HRA Calculation – How to Calculate HRA Tax Exemption: There is a very common term called HRA, which stands for House rent allowance. In relation to rented residential accommodation occupied by the employee, the employee receives the House Rent Allowance from the employer. In general, an HRA is actually the amount that an employer pays to an employee, in order to cover the expenses of their accommodation. Salary and place of residence determine the allowance. Depending on the circumstances, HRAs may be fully or partially tax-exempt. The salaried employees can claim this exemption and lower their taxes if they live in a rented house.
Here in this article, we will talk about the HRA calculation and how the tax can be fully or partially exempted depending on the situation.
What is House Rent Allowance (HRA)?
It is important to note that the House Rent Allowance (HRA) is a component of income under the head Salary. It is a form of compensation that is provided to the employee by the employer in the event that they can get rented accommodation.
HRA Tax Exemption Rule
A minimum of the following qualifies for HRA deduction:
- HRA actually received
- For residents of metro cities, 50% of salary, or 40% for non-metro residents; and
- Actual rent paid should be less than 10% of basic salary + DA
A person/employee is only entitled to the tax benefit if they live in rented accommodation and if they occupy the rented residence during the period of time when it is rented.
You will not be able to claim the house rent allowance as a tax deduction if you choose the new tax regime from FY 2020-21 (AY 2021-22).
Conditions to Claim HRA Exemption
Rented Accommodation: You should have stayed in rented accommodation.
Rent Payment: You should pay rent to the owner regularly.
Ownership: The accommodation or premises are not owned by you or any of your family members.
Proof of Rent: You should produce all the rent receipts as proof of actual payment.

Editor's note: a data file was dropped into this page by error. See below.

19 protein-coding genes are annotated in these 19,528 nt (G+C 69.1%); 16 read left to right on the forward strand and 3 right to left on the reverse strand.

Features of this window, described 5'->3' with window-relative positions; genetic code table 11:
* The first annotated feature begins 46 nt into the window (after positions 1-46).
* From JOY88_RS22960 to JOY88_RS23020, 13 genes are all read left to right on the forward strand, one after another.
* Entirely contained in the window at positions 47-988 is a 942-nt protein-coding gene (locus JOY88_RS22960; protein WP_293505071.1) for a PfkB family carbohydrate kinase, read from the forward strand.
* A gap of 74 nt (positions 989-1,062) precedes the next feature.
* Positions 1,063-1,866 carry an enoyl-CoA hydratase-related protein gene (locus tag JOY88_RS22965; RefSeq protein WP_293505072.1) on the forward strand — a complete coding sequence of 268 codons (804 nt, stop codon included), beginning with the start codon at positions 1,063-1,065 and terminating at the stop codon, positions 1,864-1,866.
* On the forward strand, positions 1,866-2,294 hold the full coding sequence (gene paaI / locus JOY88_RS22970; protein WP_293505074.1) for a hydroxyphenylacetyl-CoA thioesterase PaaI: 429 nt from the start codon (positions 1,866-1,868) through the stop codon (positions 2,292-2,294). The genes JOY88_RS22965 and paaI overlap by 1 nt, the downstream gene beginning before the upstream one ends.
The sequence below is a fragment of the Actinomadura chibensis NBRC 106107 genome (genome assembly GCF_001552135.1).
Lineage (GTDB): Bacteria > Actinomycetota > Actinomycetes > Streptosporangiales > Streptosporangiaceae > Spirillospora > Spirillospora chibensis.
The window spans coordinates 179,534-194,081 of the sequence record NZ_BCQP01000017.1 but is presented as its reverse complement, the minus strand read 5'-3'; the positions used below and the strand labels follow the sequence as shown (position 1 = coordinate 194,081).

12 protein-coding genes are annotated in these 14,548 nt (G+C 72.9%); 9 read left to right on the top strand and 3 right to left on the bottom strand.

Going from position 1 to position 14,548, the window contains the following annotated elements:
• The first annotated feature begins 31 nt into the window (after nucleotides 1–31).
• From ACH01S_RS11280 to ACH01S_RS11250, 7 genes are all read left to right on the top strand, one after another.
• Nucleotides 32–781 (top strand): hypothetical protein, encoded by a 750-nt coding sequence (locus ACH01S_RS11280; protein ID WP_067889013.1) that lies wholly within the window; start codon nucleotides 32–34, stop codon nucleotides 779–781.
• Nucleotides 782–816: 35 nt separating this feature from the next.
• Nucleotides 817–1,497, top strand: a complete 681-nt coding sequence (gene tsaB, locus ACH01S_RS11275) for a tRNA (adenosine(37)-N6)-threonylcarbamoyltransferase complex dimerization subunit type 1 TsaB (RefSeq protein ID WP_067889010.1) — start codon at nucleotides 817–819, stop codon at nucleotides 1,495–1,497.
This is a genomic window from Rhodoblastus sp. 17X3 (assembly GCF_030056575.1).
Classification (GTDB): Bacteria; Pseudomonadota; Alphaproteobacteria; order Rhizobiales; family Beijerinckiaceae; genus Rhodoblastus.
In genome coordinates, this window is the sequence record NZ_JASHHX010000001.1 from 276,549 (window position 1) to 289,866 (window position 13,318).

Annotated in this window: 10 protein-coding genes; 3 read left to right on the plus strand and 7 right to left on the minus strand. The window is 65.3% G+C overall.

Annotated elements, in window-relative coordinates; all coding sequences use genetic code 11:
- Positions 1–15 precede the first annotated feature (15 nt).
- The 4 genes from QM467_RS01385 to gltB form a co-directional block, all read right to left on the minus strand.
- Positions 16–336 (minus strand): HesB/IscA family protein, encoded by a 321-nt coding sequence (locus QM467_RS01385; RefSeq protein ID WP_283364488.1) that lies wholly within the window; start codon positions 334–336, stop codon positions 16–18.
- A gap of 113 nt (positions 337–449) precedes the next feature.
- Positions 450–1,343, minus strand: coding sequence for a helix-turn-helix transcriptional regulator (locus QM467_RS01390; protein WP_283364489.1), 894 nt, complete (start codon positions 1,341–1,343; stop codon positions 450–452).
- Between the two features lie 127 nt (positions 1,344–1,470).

Rent Receipt: If you are getting HRA up to Rs.3000 p.m. then you are not required to produce the rent receipt.
Rent Over Rs. 1 Lakh: In the case of a tenant paying more than Rs 1 lakh in a year as a rent, the tenant will be required to provide their landlord’s PAN to be able to take advantage of HRA exemptions. HRA exemptions may be lost if you fail to do so.
Rent Paid to NRI: It is the tenant’s responsibility to deduct 30% TDS before paying rent to NRI landlords.
HRA for Self-Employed Individuals: HRA exemptions are only available to salaried employees with HRA components in their salary packages. HRA exemptions are not available to self-employed individuals. However, self-employed individuals can claim the deduction under section 80GG.
Salary Including for Calculation HRA: The salary includes dearness allowance if the terms of employment so provide (e.g. where it is taken into account while calculating P.F. & allowance etc.) but exclude all other allowances and perquisites.
Rent paid to your parents: You can claim the HRA tax exemption if you live with your parents and pay rent to them. In order to avoid rejection of your claim by the tax department, it is advisable that you have documented proof of your claim, such as rent receipts, financial transactions, and rental agreements.
Own a house but live elsewhere: When you occupy a rented property but own a house, you can still claim HRA benefits if you are working in another city. The HRA exemption cannot be claimed by a person who receives HRA but lives in his own apartment. The whole HRA amount received will be taxable in your hands.
How to Claim HRA Benefit
- You must provide your employer with a rent agreement and/or rent receipts in order to avoid excessive TDS deductions.
- The benefit is still available to you even if you forget to submit rent receipts/rent agreements to your employer.
- HRA benefits can be claimed when you file your income tax return, and any excess TDS can be claimed as well.
- Rent receipts and proofs of rent paid should be kept since the tax department may ask for them to authenticate your claim.
Examples to Clear the Concept of HRA Calculation
Mr. Tarun has rent-paid accommodation in Delhi. The following numbers will help Tarun to calculate the exemption of HRA.
Pariculars Amount (P.A.)
Basic Salary 500000
Rent Paid 80000
Now find the least of the following for exemption
Actual HRA 90000
Rent Paid - 10 % of Salary i.e [Rs.80,000 - Rs.50,000] 30000
50% of Salary (As in Delhi) 250000
So, HRA exemption is Rs.30,000 and taxable amount is (Rs. 90,000(HRA) - Rs.30,000(Least of above)) = Rs.60,000
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It is helpful for any tax consultant.